What’s big data? How helpful is training data? What can make it problematic?
Professors Carl T. Bergstrom and Jevin D. West are so concerned about misinformation that they wrote a book about it. In Calling Bullshit, they argue that big data can foster bullshit because it can incorporate poor training data and find illusory connections by chance.
Continue reading to learn about a problem with big data that should have everyone’s attention.
The Bullshit Problem With Big Data
Big data refers to a technological discipline that deals with exceptionally large and complex data sets using advanced analytics. Bergstrom and West explain how big data generates computer programs. They relate that researchers input an enormous amount of labeled training data into an initial learning algorithm.
For instance, if they were using big data to create a program that could accurately guess people’s ages from pictures, they would feed the learning algorithm pictures of people that included their age. Then, by establishing connections between these training data, the learning algorithm generates a new program for predicting people’s ages. If all goes well, this program will be able to correctly assess new test data—in this case, unfamiliar pictures of people whose ages it attempts to predict. But, a major problem with big data can arise when training data is flawed.
(Shortform note: ChatGPT, a chatbot launched by OpenAI in November 2022, is itself a byproduct of big-data-fueled machine learning, as it processed an immense amount of training text to create coherent sequences of words in response to test data (inquiries from users). The widespread success of ChatGPT—and other related large language models—suggest that although Bergstrom and West may be correct that big data can propagate bullshit, it can also create revolutionary forms of artificial intelligence whose impact is felt worldwide.)
Bergstrom and West argue that flawed training data can lead to bullshit programs. For example, imagine that we used big data to develop a program that allegedly can predict someone’s socioeconomic status based on their facial structures, using profile pictures from Facebook as our training data. One reason why this training data could be flawed is that people from higher socioeconomic backgrounds typically own better cameras and thus have higher-resolution profile pictures. Thus, our program might not be directly identifying socioeconomic status but rather camera resolution. In turn, when exposed to training data not sourced from Facebook, the big data program would likely fail to distinguish between socioeconomic status.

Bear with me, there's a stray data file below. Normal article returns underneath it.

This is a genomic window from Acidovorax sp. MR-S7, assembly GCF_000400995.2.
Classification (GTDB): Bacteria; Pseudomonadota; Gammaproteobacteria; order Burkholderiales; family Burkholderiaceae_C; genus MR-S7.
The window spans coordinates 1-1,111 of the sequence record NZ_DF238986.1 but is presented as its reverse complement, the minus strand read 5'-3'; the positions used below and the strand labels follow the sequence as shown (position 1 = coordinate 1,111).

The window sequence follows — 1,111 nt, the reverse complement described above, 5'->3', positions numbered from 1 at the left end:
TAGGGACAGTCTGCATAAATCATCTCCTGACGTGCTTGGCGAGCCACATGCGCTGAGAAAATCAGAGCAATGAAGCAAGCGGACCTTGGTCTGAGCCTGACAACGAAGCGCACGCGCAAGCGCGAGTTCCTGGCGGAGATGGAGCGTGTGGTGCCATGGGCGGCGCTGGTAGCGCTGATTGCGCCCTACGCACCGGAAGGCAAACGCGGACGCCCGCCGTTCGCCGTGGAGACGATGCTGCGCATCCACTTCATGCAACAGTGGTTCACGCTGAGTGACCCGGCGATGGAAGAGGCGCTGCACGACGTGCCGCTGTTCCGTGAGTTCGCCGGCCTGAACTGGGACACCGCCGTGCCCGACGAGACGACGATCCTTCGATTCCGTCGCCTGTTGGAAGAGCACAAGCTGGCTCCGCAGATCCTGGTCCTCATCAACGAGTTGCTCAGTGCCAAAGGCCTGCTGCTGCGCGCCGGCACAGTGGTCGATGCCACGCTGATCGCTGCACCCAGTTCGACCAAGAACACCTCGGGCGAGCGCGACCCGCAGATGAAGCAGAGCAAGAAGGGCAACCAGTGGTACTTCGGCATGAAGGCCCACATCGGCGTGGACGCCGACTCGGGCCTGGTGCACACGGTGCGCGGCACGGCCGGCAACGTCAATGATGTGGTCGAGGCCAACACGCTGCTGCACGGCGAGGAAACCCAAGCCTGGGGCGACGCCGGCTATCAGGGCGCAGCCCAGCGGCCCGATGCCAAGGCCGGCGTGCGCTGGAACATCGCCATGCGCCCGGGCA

(Shortform note: These bullshit programs can perpetuate discrimination in the real world, as illustrated by Amazon’s applicant-evaluation tool that consistently discriminated against women in 2018. As training data, Amazon had exposed AI to resumés from overwhelmingly male candidates in the past, leading its AI program to display prejudice towards male applicants in the test data—that is, when reviewing current applicants’ resumés. For instance, it punished resumés that even included the term “women,” as in “women’s health group,” and it learned to discredit applicants from certain all-women’s universities.)
In addition, Bergstrom and West point out that, when given enough training data, these big data programs will often find chance connections that don’t apply to test data. For instance, imagine that we created a big data program that aimed to predict the presidential election based on the frequency of certain keywords in Facebook posts. Given enough Facebook posts, chance connections between certain terms may appear to predict election outcomes. For example, it’s possible that posts including “Tom Brady” have historically predicted Republican victories, just because the Patriots have happened to win on the verge of Republican presidential elections.
(Shortform note: One way to identify chance connections versus genuine causal connections is to seek out confounding variables—a third factor that explains the chance connection between two variables. For example, the number of master’s degrees issued and box office revenues have been tightly correlated since the early 1900s, but this correlation is likely due to a third factor—population growth—that is driving increases in both master’s degrees and box office revenues.)